Aug. 13—OTTUMWA — Two sets in the past two years.
That is all that has separated the Indian Hills volleyball team from entering the 2022 season seeking to make four consecutive trips to the NJCAA Division I National Volleyball Tournament.
Lyndsey Michel, entering her 13th season at the helm of the Warriors, feels she has the team capable of winning that one extra set this season. In fact, Michel is hoping the Warriors can make plenty of noise throughout the regular season and postseason.
"We're deeper this year than we were last year," Michel said. "We've got girls on the outside position and right side position that are one spot stronger than we were last season. We're more physical and deeper in the middle. I think we have a chance to be even more physical than we could be last season.
"We've got girls that have been here for three years coming back for that COVID season. They've been a part of heartbreak each of the past two seasons. They know what it takes. They know what we're expecting. They understand what it takes to take that one step further and they're motivated in the worst way to take that step."
Jenna Vallee, part of the last two IHCC volleyball teams to fall in the fifth and decisive set of the regional championship match to Missouri State-West Plains, is hoping the third time will be the charm as she enters her final season as a Warrior volleyball player. Having consecutive seasons end painfully in high-stakes matches has driven the native of Pornichet, France to work that much harder throughout the offseason.
"My goal is to keep improving every day to help the team finally get to nationals and win it," Vallee said. "I know what Coach Michel is expecting from the team. She's looking for a leader. I'm hoping it can be me. She's looking for someone to fire everyone up on the court."
One player that has improved physically is Haleigh Hadley. After transferring from Iowa State University, Hadley made an impact appearing in 27 of IHCC's 32 matches last season recording 140 kills while finishing third in total blocks with 76 before earning honorable mention all-region honors as the top high jumper on the Warriors this past spring.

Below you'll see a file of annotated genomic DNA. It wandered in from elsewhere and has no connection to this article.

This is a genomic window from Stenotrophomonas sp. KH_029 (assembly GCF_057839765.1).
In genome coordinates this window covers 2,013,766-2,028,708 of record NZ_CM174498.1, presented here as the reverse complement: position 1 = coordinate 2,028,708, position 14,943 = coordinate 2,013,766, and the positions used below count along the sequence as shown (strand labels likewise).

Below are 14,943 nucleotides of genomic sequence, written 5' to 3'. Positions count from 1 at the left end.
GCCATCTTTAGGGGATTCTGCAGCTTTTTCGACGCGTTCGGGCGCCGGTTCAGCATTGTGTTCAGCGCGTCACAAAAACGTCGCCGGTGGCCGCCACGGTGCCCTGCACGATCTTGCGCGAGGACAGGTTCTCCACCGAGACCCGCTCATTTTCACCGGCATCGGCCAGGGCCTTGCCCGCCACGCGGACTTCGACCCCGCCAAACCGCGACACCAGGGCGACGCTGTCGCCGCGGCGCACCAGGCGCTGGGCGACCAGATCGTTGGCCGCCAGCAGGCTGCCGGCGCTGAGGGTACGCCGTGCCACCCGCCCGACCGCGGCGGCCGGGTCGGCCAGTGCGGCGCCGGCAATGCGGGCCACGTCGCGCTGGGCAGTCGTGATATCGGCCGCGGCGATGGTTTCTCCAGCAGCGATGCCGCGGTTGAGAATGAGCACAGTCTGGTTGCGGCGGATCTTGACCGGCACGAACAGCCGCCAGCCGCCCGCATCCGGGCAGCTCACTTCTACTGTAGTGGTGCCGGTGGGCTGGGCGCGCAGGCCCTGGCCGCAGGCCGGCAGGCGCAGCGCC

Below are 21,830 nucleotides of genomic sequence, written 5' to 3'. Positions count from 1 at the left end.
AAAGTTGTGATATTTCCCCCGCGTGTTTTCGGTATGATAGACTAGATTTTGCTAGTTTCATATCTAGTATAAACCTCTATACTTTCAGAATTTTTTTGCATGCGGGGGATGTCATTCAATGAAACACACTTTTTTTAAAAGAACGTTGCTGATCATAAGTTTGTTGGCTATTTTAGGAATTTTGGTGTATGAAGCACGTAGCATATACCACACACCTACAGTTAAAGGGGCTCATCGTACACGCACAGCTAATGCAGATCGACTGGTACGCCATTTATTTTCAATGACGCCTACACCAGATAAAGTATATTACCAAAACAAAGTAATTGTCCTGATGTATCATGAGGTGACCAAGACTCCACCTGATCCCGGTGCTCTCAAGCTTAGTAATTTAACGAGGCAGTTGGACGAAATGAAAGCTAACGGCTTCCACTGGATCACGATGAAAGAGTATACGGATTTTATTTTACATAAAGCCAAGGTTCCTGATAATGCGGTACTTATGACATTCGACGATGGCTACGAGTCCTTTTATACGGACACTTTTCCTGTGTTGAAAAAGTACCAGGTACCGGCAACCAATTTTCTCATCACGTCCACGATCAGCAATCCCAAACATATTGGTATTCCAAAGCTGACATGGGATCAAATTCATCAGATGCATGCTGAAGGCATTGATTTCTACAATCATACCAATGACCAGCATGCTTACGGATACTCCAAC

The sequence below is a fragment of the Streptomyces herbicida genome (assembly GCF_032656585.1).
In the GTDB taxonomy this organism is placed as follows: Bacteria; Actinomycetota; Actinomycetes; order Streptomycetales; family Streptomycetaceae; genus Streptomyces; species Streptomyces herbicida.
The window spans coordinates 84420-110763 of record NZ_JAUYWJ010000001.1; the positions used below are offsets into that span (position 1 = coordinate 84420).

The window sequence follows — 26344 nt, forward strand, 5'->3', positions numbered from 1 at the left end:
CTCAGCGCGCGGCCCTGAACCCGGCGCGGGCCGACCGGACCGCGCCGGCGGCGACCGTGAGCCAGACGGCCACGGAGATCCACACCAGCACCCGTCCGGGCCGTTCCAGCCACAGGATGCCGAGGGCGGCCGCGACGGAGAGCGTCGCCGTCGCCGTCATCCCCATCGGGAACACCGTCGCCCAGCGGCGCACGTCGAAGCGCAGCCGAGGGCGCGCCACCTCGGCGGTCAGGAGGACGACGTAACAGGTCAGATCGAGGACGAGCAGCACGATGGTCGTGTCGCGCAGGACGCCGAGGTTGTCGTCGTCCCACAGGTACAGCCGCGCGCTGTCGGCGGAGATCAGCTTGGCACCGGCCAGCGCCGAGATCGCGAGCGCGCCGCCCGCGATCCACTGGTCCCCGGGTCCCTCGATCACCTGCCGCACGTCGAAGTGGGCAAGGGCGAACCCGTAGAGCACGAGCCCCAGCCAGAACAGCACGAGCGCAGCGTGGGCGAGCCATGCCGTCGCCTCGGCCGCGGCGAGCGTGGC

"It's kind of hard to switch your body. That was the hardest for me. To go from volleyball training all day every day to track training, it's so much different. You use different muscles. That kind of hurt me. I actually got hurt pretty early in the track season because I hadn't used those muscles and I put full force on them," Hadley said. "I'll be more prepared this year. I know what it's going to be like. It's made me a better athlete and a better person. It's helped me focus on what I want to be in the future and who I want to be."
Early in her second season on the volleyball court for the Warriors, Hadley is already seeing huge difference in her game from the training she did to become a top-level collegiate high jumper. The multi-sport standout has seen her speed increase as well a nearly half-inch difference in her vertical leap.
"Being able to jump five centimeters higher is the difference in being able to jump over every single block," Hadley said. "As long as the volleyball is up there and I keep my reach where I know it is, I shouldn't be blocked. I know it's going to happen, but hopefully it won't happen to me nearly as often."
Staying healthy, as is the case with most sports, may ultimately be the deciding factor in whether or not Indian Hills can put together a season that culminates with the program's fourth all-time national tournament appearance. The preseason already has seen players like Hadley (quad) and fellow sophomore Josi Schachle (shoulder) have to deal with minor injuries.
"It's not going to be an issue for long. I'm doing the things that I need to do to be healthy," Hadley said. "I definitely won't be running into any scorer tables. If everyone can stay healthy, the expectations are that we can not only go but place pretty high at the national tournament if not win it."
— Scott Jackson can be reached at email@example.com. Follow him on Twitter@CourierScott.